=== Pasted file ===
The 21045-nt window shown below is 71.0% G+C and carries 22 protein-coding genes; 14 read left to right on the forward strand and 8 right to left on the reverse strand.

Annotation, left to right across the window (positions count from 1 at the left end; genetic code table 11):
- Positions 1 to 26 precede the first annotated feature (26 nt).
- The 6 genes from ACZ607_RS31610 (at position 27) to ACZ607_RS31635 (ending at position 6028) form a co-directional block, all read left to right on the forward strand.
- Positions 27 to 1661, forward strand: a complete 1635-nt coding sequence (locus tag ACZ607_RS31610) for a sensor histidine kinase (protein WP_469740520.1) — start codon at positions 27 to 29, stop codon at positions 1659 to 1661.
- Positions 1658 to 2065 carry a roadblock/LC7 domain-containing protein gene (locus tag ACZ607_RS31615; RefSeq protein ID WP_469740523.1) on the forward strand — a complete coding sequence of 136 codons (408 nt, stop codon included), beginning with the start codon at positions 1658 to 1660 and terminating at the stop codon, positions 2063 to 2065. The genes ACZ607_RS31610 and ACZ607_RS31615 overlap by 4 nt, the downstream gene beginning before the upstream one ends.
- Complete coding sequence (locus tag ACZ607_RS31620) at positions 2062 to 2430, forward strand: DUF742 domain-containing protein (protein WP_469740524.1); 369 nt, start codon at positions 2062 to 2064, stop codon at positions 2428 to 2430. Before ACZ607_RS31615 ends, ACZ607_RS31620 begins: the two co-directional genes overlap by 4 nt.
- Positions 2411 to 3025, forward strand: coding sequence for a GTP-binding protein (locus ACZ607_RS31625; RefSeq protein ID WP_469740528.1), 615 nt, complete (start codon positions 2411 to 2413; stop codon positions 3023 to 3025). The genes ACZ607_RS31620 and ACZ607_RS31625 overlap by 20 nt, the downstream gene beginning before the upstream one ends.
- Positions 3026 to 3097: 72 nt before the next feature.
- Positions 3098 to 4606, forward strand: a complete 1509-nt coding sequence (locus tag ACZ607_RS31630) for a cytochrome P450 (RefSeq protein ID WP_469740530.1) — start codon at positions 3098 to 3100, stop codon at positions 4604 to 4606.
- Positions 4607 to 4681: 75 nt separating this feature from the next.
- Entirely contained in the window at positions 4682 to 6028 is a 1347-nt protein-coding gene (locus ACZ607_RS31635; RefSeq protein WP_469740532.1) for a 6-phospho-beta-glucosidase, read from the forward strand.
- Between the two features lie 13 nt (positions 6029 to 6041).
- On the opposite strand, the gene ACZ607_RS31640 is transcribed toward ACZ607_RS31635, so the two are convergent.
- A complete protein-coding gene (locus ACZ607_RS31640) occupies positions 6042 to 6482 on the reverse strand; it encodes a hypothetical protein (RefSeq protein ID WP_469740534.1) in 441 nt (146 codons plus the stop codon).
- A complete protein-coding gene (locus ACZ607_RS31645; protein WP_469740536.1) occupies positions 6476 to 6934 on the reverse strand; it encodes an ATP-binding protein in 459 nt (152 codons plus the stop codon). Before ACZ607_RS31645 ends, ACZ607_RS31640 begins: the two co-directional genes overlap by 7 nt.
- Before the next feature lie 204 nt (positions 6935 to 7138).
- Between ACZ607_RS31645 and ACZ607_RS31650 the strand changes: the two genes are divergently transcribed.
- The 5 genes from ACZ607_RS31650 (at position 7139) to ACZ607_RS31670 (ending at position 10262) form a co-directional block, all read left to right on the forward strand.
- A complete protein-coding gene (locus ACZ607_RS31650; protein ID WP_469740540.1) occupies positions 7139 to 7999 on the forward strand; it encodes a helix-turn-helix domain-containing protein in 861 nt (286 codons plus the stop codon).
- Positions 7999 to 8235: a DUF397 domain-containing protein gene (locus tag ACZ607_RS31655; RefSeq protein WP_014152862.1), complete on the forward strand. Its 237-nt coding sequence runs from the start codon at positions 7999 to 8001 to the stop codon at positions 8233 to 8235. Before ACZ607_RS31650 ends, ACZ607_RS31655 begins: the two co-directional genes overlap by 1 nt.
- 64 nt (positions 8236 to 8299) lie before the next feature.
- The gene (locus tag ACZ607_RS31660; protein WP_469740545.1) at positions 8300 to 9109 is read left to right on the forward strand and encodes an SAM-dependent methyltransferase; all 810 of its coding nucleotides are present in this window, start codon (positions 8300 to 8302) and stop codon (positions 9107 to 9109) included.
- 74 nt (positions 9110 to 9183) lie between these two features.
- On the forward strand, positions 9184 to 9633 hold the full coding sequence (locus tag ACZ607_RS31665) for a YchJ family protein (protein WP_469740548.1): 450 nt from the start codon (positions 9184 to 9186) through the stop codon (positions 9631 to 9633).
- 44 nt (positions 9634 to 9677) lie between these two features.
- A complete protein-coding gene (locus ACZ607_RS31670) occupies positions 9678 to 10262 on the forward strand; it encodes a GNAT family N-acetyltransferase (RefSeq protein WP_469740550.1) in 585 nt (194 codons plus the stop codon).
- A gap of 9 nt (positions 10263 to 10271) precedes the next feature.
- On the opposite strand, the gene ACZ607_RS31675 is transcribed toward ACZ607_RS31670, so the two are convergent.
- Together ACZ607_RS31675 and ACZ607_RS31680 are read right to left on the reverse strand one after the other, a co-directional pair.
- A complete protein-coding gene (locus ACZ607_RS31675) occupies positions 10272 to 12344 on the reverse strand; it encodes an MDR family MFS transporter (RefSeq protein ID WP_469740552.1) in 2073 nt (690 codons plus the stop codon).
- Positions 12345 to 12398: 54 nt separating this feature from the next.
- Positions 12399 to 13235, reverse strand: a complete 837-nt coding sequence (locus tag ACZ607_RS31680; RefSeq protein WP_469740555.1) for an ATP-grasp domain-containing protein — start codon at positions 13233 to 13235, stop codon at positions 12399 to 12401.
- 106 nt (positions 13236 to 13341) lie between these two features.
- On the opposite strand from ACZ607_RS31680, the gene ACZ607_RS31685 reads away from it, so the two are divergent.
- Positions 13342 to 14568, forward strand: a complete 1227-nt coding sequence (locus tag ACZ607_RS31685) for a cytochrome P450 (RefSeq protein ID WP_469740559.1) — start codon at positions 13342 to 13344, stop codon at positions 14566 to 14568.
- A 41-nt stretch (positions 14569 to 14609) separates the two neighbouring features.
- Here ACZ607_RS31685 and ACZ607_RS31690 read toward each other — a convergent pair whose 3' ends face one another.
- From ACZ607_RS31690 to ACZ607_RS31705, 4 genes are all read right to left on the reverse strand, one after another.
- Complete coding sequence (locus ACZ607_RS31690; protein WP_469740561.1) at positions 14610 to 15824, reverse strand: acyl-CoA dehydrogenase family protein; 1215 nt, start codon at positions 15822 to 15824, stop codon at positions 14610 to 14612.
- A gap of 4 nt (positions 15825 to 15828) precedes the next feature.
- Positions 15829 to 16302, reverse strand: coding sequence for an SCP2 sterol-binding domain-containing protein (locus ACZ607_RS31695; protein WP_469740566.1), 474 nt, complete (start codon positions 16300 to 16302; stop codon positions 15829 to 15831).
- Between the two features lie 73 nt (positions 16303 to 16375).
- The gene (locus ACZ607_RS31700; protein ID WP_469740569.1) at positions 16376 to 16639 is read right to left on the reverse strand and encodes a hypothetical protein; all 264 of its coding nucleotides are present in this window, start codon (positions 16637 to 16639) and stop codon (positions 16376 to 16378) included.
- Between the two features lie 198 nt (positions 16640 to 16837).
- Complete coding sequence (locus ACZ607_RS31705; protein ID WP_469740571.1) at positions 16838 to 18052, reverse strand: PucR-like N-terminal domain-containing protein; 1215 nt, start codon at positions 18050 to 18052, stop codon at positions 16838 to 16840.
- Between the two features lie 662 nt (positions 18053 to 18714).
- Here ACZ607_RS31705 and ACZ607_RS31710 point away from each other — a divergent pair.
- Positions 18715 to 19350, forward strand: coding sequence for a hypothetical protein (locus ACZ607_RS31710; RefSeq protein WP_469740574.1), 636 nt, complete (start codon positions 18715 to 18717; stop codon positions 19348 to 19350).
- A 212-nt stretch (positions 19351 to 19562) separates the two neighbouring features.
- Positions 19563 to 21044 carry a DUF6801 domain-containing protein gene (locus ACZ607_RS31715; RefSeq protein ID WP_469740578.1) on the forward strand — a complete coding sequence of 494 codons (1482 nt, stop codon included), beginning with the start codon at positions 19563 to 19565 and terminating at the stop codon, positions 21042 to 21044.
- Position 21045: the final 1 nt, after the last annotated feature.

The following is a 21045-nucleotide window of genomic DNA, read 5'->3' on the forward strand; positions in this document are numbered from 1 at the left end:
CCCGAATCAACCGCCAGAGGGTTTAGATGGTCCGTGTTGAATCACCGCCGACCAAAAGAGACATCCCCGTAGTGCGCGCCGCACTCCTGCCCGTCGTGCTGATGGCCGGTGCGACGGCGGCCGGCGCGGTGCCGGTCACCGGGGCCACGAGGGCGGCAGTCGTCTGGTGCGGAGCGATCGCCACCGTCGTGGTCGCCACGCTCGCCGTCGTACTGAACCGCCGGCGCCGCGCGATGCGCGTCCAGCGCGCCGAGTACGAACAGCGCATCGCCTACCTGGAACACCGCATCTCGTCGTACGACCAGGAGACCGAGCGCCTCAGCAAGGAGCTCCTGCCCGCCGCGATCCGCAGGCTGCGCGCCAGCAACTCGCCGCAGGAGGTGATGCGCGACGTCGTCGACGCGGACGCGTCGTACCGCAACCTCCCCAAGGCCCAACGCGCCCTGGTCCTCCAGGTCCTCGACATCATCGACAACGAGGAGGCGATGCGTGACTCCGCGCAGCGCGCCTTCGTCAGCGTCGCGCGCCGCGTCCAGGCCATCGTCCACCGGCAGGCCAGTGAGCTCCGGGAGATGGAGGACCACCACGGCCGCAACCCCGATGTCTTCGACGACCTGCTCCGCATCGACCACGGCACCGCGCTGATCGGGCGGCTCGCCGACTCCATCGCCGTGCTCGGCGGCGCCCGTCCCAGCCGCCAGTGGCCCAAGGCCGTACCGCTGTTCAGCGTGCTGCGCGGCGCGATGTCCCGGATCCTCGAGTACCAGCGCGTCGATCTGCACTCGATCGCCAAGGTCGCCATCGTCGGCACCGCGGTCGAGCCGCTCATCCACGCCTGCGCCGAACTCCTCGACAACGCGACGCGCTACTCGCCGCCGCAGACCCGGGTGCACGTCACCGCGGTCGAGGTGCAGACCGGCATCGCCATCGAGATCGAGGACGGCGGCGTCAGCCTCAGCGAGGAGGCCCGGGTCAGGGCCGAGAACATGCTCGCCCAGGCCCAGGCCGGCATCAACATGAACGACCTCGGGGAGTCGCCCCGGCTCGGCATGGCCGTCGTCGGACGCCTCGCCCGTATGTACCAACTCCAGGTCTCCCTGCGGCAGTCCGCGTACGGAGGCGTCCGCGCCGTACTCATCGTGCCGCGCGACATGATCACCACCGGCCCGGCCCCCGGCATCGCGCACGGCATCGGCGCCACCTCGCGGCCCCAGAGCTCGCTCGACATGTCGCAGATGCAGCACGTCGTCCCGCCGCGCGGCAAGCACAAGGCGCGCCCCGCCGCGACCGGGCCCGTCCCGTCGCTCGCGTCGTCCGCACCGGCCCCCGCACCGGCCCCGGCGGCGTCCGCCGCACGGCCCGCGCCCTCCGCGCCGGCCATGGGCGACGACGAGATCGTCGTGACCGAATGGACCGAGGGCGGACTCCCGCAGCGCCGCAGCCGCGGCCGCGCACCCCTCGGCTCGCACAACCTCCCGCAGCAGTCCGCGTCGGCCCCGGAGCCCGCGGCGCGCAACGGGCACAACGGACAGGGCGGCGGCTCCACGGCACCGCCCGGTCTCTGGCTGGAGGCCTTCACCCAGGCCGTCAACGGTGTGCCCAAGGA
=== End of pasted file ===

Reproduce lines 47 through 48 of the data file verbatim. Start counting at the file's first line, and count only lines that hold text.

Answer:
- Between the two features lie 662 nt (positions 18053 to 18714).
- Here ACZ607_RS31705 and ACZ607_RS31710 point away from each other — a divergent pair.